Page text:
Senate Adopts a $3.5 Trillion Budget Plan Without a Single Republican Vote
The Senate unanimous vote made up solely of Democratic members approved President Joe Biden's enormous budget proposal to extend the social safety net, including funds for universal pre-kindergarten, free community college, and climate change mitigation.
On a party-line vote in the early hours of Wednesday morning, the United States Senate approved a $3.5 trillion budget blueprint, a significant step toward passage of sprawling legislation that would expand Medicare, establish paid family and medical leave, address climate change, and address climate change make significant investments in renewable energy.
The Senate adopted the budget framework after an hour-long spectacle nicknamed "vote-a-rama," in which senators were allowed to submit an unlimited number of basically pointless, non-binding amendments to the resolution before voting on it.
President Joe Biden and Democrats in Congress are dedicated to addressing the long-ignored issues of working people, not just the top one percent of the income distribution and wealthy political contributors.
Senate Republicans, who have overwhelmingly opposed Democrats' $3.5 trillion budget proposal, took advantage of the opportunity to introduce dozens of messaging amendments opposing tax increases on the wealthy; advocating for a ban on the teaching of "critical race theory" in pre-kindergarten programs and elementary and secondary schools, and requesting a $50 billion increase to the Pentagon's already bloated budget.
Democratic senators have also proposed changes to the measure.
Earlier this year, Sen. Ron Wyden (D-OR), chairman of the Senate Finance Committee, offered an amendment expressing support for tax increases on the nation's most affluent 0.1 percent population.
Every Democrat, as well as Sens. Kyrsten Sinema (Ariz.), Jeanne Shaheen (N.H.), and Maggie Hassan (New Hampshire), voted against the legislation, joining every Republican.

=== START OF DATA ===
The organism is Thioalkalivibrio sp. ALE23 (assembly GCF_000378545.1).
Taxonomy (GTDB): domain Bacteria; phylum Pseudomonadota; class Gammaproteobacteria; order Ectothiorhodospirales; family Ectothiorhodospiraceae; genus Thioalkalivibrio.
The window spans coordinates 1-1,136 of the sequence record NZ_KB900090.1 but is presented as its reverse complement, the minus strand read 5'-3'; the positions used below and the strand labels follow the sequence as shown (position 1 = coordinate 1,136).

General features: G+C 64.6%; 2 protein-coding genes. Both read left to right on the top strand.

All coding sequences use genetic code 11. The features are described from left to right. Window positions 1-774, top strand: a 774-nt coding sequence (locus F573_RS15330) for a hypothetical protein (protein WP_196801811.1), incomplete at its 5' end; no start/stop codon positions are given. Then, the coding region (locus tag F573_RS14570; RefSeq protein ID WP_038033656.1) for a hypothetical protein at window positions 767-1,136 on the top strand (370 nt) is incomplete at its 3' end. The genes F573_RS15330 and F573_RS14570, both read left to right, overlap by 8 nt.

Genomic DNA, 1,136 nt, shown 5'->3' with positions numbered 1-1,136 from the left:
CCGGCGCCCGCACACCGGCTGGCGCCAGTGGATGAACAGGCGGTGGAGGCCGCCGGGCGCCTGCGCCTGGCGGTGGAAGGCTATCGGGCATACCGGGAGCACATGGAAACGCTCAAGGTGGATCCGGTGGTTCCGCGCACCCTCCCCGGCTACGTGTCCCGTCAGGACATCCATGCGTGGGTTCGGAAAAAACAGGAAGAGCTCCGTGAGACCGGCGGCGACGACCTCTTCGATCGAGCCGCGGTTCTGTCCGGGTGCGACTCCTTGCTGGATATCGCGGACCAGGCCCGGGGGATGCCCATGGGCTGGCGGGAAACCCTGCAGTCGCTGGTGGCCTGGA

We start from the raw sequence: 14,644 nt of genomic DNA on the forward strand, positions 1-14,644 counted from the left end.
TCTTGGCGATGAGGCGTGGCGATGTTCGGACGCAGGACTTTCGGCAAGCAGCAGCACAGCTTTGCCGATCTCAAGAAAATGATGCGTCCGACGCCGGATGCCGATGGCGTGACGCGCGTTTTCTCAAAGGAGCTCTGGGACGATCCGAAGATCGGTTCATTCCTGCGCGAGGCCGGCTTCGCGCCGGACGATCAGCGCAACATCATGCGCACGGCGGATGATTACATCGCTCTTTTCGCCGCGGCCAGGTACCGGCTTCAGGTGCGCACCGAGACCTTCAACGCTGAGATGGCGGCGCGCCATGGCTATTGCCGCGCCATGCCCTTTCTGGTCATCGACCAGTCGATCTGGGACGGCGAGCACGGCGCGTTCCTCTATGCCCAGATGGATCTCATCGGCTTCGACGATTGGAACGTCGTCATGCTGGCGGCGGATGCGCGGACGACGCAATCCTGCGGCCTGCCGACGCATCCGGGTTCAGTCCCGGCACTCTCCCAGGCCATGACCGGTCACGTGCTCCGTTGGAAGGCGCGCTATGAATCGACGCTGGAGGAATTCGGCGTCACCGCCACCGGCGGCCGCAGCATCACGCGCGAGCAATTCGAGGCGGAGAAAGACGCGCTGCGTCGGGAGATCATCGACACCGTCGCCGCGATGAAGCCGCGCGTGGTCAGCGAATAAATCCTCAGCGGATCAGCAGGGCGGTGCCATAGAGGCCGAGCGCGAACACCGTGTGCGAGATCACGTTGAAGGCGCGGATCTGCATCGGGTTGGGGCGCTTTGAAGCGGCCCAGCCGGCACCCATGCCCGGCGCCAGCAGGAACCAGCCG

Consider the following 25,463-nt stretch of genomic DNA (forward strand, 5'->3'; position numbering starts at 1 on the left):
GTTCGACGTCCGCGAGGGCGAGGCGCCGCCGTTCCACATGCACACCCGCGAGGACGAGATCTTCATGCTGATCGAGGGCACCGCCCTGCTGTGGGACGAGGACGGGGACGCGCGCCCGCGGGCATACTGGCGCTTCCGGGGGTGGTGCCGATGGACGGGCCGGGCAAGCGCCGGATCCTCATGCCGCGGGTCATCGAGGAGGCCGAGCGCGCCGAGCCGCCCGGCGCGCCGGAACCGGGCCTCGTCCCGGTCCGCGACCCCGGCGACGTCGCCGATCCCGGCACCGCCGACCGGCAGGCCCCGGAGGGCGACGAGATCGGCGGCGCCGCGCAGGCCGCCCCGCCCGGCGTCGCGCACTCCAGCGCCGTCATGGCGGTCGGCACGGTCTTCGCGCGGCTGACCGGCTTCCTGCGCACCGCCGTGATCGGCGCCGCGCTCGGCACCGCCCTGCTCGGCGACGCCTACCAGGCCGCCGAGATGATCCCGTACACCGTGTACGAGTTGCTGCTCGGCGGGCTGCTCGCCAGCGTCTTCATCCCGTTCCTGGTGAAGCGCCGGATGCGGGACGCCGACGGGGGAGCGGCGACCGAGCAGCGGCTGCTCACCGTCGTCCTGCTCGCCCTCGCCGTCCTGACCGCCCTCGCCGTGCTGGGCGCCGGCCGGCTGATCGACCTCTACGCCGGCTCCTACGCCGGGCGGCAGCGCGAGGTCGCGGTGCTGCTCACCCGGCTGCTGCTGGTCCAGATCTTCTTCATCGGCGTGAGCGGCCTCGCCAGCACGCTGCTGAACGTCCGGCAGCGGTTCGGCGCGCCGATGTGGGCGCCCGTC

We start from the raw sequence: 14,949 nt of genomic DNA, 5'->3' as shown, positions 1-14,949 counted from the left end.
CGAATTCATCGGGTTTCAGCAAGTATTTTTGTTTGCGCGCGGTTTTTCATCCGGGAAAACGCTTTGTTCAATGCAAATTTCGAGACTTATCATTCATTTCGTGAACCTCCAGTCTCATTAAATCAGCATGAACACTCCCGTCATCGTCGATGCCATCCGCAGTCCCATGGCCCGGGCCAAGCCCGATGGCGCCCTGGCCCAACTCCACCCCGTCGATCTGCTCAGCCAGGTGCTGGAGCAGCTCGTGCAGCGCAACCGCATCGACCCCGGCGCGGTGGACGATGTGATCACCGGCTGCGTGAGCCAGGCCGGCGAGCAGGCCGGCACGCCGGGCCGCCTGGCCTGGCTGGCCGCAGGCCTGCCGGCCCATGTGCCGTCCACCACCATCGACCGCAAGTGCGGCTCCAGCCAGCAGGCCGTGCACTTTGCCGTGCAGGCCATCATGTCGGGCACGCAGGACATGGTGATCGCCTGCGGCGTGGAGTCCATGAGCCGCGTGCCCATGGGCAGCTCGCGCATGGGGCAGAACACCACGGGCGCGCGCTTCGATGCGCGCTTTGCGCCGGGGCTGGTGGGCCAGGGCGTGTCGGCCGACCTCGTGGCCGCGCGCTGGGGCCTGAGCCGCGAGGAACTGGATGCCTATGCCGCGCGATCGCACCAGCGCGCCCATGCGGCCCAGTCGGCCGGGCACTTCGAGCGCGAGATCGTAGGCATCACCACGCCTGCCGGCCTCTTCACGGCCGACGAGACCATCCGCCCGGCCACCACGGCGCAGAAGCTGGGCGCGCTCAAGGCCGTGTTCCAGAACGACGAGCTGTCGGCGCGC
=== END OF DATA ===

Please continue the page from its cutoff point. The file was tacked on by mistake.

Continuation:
CodePink, an anti-war group, applauded the Senate's rejection of the Pentagon amendment, which passed by a vote of 46 to 53 late Tuesday.
According to Carley Towne, co-director of CodePink, "this vote should be viewed as a litmus test for our lawmakers' commitment to really addressing the climate crisis."
As stated in the IPCC report, which was released earlier this week, if we have any chance of addressing the climate issue, we must substantially reduce expenditure on the Pentagon, which is the world's largest institutional producer of greenhouse gases.
"This vote should be viewed as a test of how committed our representatives are to actually addressing the climate crisis," said Carley Towne, CodePink's co-director. "The IPCC report released earlier this week made clear that if we're going to have any chance at addressing the climate crisis, we need to slash funding for the Pentagon, which is the largest institutional producer of greenhouse gases in the world."
Having passed the Senate, the $3.5 trillion budget resolution now goes to the House of Representatives, which may either approve it as-is or modify it and resubmit it to the Senate.